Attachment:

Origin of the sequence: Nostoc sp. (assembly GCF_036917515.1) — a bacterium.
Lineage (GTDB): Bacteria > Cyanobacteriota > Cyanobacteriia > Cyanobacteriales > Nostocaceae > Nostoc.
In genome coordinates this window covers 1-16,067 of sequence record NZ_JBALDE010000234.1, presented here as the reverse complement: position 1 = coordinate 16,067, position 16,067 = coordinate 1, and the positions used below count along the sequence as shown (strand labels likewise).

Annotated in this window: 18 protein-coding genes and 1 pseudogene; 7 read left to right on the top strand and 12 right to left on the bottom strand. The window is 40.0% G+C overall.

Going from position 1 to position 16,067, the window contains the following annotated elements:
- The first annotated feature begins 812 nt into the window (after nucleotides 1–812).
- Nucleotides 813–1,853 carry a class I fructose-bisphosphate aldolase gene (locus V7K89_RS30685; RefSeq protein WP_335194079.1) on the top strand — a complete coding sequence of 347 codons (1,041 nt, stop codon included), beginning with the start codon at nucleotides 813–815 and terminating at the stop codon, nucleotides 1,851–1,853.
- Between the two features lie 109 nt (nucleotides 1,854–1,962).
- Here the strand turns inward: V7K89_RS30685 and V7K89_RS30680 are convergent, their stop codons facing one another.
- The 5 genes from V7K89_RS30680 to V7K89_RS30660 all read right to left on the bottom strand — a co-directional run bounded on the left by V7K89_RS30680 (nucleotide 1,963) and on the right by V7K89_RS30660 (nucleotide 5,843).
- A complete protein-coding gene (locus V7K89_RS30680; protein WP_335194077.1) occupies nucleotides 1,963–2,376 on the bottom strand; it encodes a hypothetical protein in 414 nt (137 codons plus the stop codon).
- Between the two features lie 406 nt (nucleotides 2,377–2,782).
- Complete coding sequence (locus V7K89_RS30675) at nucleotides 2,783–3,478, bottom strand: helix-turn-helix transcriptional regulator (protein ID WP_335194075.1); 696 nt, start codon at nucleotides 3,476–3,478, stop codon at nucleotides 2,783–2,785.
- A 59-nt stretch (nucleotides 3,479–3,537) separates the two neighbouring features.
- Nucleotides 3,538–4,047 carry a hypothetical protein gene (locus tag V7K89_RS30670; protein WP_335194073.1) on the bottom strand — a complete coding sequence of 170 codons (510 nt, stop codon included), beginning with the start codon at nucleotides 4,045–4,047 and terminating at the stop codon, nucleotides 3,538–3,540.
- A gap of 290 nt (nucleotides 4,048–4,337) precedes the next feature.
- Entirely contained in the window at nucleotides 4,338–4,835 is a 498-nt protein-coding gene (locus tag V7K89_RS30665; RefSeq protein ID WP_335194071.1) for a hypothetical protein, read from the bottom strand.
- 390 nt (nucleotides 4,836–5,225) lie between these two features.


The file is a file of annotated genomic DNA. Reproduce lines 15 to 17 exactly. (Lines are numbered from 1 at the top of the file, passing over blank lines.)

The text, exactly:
- Nucleotides 3,538–4,047 carry a hypothetical protein gene (locus tag V7K89_RS30670; protein WP_335194073.1) on the bottom strand — a complete coding sequence of 170 codons (510 nt, stop codon included), beginning with the start codon at nucleotides 4,045–4,047 and terminating at the stop codon, nucleotides 3,538–3,540.
- A gap of 290 nt (nucleotides 4,048–4,337) precedes the next feature.
- Entirely contained in the window at nucleotides 4,338–4,835 is a 498-nt protein-coding gene (locus tag V7K89_RS30665; RefSeq protein ID WP_335194071.1) for a hypothetical protein, read from the bottom strand.